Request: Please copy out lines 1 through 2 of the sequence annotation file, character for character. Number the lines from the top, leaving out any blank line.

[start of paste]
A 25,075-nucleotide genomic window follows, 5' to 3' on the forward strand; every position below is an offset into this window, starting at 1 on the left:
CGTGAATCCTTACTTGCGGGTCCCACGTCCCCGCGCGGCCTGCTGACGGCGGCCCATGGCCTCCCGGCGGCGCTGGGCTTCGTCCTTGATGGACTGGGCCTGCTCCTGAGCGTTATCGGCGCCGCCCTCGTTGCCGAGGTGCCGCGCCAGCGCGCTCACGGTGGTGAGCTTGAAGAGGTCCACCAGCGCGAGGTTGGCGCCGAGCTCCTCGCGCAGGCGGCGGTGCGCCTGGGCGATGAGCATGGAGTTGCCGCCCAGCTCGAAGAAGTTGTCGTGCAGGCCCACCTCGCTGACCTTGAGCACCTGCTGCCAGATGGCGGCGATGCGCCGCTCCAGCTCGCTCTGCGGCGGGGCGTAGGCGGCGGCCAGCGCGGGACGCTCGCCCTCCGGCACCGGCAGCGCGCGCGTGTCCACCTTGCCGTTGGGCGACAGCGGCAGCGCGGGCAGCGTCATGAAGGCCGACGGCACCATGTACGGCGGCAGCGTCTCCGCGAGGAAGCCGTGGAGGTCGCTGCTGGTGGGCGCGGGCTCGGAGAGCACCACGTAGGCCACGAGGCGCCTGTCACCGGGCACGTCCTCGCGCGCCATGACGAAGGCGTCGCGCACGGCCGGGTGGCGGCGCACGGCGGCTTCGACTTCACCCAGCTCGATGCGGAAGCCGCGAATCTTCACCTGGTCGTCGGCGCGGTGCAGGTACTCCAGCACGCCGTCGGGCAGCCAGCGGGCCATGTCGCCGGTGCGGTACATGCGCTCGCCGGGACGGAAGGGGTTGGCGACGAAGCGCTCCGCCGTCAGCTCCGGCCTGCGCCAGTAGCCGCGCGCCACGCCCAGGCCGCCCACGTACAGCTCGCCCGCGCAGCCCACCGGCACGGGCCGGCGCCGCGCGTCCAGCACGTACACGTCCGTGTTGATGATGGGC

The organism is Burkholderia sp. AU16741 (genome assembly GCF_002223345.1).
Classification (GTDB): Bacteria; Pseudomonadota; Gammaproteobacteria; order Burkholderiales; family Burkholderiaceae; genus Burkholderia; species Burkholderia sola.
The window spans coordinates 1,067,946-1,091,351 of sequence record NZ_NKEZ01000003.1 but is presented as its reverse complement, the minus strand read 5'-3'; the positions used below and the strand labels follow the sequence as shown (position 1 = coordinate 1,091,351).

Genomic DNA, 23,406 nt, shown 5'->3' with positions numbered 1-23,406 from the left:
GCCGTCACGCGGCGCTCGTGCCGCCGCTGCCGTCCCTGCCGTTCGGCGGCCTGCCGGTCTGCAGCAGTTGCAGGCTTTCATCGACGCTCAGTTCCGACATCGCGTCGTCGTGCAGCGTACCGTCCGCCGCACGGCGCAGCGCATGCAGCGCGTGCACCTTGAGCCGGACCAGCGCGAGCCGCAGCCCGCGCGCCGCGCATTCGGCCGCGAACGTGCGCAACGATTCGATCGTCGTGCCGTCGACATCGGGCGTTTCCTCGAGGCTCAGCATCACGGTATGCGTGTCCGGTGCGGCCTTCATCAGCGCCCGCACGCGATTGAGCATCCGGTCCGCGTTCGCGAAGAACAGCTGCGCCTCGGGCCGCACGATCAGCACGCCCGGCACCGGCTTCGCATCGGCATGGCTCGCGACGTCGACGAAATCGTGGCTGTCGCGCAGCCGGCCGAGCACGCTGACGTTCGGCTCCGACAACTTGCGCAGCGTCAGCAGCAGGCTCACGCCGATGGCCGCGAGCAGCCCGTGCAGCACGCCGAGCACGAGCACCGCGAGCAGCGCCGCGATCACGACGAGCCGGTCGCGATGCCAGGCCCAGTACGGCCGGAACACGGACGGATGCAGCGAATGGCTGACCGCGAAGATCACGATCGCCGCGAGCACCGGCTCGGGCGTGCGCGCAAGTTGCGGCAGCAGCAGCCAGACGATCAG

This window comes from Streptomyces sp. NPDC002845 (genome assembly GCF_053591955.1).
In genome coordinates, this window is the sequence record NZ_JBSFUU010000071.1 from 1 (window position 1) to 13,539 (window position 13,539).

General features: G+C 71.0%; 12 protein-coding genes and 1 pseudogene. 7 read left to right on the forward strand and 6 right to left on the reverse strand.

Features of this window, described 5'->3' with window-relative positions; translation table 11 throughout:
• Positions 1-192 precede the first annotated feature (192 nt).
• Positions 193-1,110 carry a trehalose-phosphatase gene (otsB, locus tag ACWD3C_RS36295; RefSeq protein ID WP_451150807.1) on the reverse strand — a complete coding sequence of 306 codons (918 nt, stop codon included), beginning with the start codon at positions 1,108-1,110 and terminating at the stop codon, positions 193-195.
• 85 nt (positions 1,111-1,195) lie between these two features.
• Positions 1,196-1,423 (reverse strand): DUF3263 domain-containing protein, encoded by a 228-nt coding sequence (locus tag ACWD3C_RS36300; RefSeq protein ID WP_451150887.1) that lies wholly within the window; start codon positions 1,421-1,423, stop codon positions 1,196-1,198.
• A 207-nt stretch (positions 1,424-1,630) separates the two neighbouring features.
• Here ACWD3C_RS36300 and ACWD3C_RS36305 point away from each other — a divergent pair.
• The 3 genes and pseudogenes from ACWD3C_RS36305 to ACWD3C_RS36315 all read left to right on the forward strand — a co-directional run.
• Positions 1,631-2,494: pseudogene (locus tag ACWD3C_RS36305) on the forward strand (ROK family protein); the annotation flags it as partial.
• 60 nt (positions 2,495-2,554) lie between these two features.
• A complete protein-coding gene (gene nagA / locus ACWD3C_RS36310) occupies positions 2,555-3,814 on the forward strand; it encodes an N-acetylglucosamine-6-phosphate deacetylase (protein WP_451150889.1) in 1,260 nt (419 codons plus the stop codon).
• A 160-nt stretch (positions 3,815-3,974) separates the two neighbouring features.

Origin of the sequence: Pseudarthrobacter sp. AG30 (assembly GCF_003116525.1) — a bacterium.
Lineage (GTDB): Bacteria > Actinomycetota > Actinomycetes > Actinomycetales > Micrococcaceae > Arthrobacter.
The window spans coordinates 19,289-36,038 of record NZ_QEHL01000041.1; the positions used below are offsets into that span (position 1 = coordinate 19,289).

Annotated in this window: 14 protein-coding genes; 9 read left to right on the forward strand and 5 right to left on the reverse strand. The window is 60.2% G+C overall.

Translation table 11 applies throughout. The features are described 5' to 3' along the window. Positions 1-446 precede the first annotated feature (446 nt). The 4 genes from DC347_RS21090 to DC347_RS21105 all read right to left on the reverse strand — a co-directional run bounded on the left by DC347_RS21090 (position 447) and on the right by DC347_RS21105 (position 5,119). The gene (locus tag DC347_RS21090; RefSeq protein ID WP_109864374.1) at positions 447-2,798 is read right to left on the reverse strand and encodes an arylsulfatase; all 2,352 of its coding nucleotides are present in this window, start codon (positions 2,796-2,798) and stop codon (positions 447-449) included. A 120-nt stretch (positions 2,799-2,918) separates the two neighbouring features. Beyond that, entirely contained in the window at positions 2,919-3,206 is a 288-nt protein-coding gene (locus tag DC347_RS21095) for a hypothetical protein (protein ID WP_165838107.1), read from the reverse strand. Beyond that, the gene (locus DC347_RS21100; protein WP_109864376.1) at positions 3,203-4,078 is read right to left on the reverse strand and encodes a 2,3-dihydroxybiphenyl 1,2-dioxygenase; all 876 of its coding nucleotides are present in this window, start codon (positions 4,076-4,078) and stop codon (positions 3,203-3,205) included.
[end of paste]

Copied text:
A 25,075-nucleotide genomic window follows, 5' to 3' on the forward strand; every position below is an offset into this window, starting at 1 on the left:
CGTGAATCCTTACTTGCGGGTCCCACGTCCCCGCGCGGCCTGCTGACGGCGGCCCATGGCCTCCCGGCGGCGCTGGGCTTCGTCCTTGATGGACTGGGCCTGCTCCTGAGCGTTATCGGCGCCGCCCTCGTTGCCGAGGTGCCGCGCCAGCGCGCTCACGGTGGTGAGCTTGAAGAGGTCCACCAGCGCGAGGTTGGCGCCGAGCTCCTCGCGCAGGCGGCGGTGCGCCTGGGCGATGAGCATGGAGTTGCCGCCCAGCTCGAAGAAGTTGTCGTGCAGGCCCACCTCGCTGACCTTGAGCACCTGCTGCCAGATGGCGGCGATGCGCCGCTCCAGCTCGCTCTGCGGCGGGGCGTAGGCGGCGGCCAGCGCGGGACGCTCGCCCTCCGGCACCGGCAGCGCGCGCGTGTCCACCTTGCCGTTGGGCGACAGCGGCAGCGCGGGCAGCGTCATGAAGGCCGACGGCACCATGTACGGCGGCAGCGTCTCCGCGAGGAAGCCGTGGAGGTCGCTGCTGGTGGGCGCGGGCTCGGAGAGCACCACGTAGGCCACGAGGCGCCTGTCACCGGGCACGTCCTCGCGCGCCATGACGAAGGCGTCGCGCACGGCCGGGTGGCGGCGCACGGCGGCTTCGACTTCACCCAGCTCGATGCGGAAGCCGCGAATCTTCACCTGGTCGTCGGCGCGGTGCAGGTACTCCAGCACGCCGTCGGGCAGCCAGCGGGCCATGTCGCCGGTGCGGTACATGCGCTCGCCGGGACGGAAGGGGTTGGCGACGAAGCGCTCCGCCGTCAGCTCCGGCCTGCGCCAGTAGCCGCGCGCCACGCCCAGGCCGCCCACGTACAGCTCGCCCGCGCAGCCCACCGGCACGGGCCGGCGCCGCGCGTCCAGCACGTACACGTCCGTGTTGATGATGGGC